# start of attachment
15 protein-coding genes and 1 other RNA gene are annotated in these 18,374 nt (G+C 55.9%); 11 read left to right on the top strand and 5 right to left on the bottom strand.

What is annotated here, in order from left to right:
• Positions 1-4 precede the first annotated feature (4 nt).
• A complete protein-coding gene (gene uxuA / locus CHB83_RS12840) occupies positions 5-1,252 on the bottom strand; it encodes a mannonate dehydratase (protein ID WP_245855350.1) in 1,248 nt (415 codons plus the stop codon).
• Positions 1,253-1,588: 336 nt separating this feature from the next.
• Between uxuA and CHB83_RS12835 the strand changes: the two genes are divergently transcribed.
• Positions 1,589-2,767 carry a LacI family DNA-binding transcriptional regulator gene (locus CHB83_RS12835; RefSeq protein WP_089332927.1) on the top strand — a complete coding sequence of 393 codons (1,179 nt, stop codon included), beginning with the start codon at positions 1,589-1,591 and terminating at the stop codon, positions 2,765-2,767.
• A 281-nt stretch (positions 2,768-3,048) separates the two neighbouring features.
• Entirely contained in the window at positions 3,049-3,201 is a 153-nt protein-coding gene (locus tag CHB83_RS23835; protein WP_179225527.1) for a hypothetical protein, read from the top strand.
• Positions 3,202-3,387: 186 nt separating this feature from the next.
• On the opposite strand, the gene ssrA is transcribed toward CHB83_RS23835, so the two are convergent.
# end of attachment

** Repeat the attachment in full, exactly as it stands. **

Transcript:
15 protein-coding genes and 1 other RNA gene are annotated in these 18,374 nt (G+C 55.9%); 11 read left to right on the top strand and 5 right to left on the bottom strand.

What is annotated here, in order from left to right:
• Positions 1-4 precede the first annotated feature (4 nt).
• A complete protein-coding gene (gene uxuA / locus CHB83_RS12840) occupies positions 5-1,252 on the bottom strand; it encodes a mannonate dehydratase (protein ID WP_245855350.1) in 1,248 nt (415 codons plus the stop codon).
• Positions 1,253-1,588: 336 nt separating this feature from the next.
• Between uxuA and CHB83_RS12835 the strand changes: the two genes are divergently transcribed.
• Positions 1,589-2,767 carry a LacI family DNA-binding transcriptional regulator gene (locus CHB83_RS12835; RefSeq protein WP_089332927.1) on the top strand — a complete coding sequence of 393 codons (1,179 nt, stop codon included), beginning with the start codon at positions 1,589-1,591 and terminating at the stop codon, positions 2,765-2,767.
• A 281-nt stretch (positions 2,768-3,048) separates the two neighbouring features.
• Entirely contained in the window at positions 3,049-3,201 is a 153-nt protein-coding gene (locus tag CHB83_RS23835; protein WP_179225527.1) for a hypothetical protein, read from the top strand.
• Positions 3,202-3,387: 186 nt separating this feature from the next.
• On the opposite strand, the gene ssrA is transcribed toward CHB83_RS23835, so the two are convergent.